Much of the information (data) about pre-Columbian and early colonial Latin America which has survived to our days has come to us in the form of reports and narratives created by civil, and scientific agencies under the auspices of the Spanish empire. It is a fact that in many cases the agenda that permeated the gathering of this data, was that one of maximum exploitation of resources in the colonies. Any attempt at understanding the process through which colonial history is encoded should begin with a deconstruction of the hierarchical structure in which the data is contextualized.
This can be done through the collection of a sample of data into an hypermedia ‘assemblage’ that allows for a network-like configuration of electronic space. The space in such configuration
provides the ability to transverse the data in a non-linear, interactive, manner. Because we can forge our own trajectory, we can examine the data in an associative manner which fosters the creations, by the reader, of new relations among the diverse elements. Engagement in such task can enhance our ability to discern historical constructs which deviate from the established (or sanctioned) historical framework. Further investigation into the information-gathering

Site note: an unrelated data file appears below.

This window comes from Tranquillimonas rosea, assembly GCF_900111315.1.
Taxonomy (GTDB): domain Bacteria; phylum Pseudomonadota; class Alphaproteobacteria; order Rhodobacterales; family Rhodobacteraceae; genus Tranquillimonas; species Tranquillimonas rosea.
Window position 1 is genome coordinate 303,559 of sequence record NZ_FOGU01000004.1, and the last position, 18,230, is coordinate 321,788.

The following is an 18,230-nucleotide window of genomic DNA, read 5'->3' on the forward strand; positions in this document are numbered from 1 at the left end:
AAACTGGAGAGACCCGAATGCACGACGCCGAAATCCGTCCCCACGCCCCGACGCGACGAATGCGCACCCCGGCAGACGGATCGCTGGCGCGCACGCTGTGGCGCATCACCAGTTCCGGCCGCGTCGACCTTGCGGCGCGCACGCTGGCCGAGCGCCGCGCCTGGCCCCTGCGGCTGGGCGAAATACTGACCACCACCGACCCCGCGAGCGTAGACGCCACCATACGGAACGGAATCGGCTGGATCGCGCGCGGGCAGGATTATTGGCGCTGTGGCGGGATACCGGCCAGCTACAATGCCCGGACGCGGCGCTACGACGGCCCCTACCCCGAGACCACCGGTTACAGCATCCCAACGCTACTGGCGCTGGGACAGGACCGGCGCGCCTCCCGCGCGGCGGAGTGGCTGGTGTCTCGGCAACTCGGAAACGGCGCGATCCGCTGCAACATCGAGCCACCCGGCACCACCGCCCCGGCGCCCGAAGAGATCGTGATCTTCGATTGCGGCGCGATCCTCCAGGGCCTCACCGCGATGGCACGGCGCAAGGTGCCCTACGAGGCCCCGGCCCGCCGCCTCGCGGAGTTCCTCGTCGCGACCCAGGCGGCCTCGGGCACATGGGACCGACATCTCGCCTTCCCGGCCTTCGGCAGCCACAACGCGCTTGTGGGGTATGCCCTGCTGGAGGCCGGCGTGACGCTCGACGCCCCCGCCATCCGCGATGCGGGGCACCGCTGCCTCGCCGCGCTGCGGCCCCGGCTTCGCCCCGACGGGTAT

techniques utilized, such as observation and representation via narration and illustration, and its incorporation into the network in a manner in which it can be accessed from any point in the system provides us with the ability to create a dynamic landscape in which the concept of point of view is no longer applicable, except as an identifier of our diverse paths through the data.
In additon to these, acknowledgement of the technologies utilized for the production of this information, and their role in the process of hegemony, could lead to a disclosure of the conditions which create (and maintain) intellectual colonialism.
- Lily Diaz (The University of Rochester/Ahead Energy Institute, USA) is a multimedia specialist at the City University of New York, College of Staten Island. She has a B.A. in anthropology from Brandeis University and received an M.F.A. degree in computer art from
School of Visual Arts. A Fulbright scholar and graduate of the Independent Study Program at the Whitney Museum of American Art, Ms. Diaz has lectured and shown her work in México, Puerto Rico, Spain and the United States.